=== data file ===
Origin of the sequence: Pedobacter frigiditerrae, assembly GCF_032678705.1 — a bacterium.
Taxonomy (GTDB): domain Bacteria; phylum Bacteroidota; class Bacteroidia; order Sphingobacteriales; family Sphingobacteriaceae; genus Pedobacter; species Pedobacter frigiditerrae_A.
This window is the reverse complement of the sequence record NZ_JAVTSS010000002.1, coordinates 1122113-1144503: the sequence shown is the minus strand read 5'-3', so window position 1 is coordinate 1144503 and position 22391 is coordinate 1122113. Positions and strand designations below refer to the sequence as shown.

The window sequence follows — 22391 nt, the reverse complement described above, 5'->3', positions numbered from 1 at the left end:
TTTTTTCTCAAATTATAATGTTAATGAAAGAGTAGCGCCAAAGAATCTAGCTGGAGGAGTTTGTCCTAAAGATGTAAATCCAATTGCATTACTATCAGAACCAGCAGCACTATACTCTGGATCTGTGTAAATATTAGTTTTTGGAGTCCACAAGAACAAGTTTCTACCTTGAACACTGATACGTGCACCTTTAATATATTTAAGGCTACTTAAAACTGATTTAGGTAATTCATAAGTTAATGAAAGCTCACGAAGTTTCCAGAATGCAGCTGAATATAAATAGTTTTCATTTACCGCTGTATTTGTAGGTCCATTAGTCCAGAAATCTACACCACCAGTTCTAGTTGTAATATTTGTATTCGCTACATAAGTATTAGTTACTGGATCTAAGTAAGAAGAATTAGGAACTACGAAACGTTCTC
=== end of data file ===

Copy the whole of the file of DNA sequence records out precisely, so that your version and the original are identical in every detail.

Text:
Origin of the sequence: Pedobacter frigiditerrae, assembly GCF_032678705.1 — a bacterium.
Taxonomy (GTDB): domain Bacteria; phylum Bacteroidota; class Bacteroidia; order Sphingobacteriales; family Sphingobacteriaceae; genus Pedobacter; species Pedobacter frigiditerrae_A.
This window is the reverse complement of the sequence record NZ_JAVTSS010000002.1, coordinates 1122113-1144503: the sequence shown is the minus strand read 5'-3', so window position 1 is coordinate 1144503 and position 22391 is coordinate 1122113. Positions and strand designations below refer to the sequence as shown.

The window sequence follows — 22391 nt, the reverse complement described above, 5'->3', positions numbered from 1 at the left end:
TTTTTTCTCAAATTATAATGTTAATGAAAGAGTAGCGCCAAAGAATCTAGCTGGAGGAGTTTGTCCTAAAGATGTAAATCCAATTGCATTACTATCAGAACCAGCAGCACTATACTCTGGATCTGTGTAAATATTAGTTTTTGGAGTCCACAAGAACAAGTTTCTACCTTGAACACTGATACGTGCACCTTTAATATATTTAAGGCTACTTAAAACTGATTTAGGTAATTCATAAGTTAATGAAAGCTCACGAAGTTTCCAGAATGCAGCTGAATATAAATAGTTTTCATTTACCGCTGTATTTGTAGGTCCATTAGTCCAGAAATCTACACCACCAGTTCTAGTTGTAATATTTGTATTCGCTACATAAGTATTAGTTACTGGATCTAAGTAAGAAGAATTAGGAACTACGAAACGTTCTC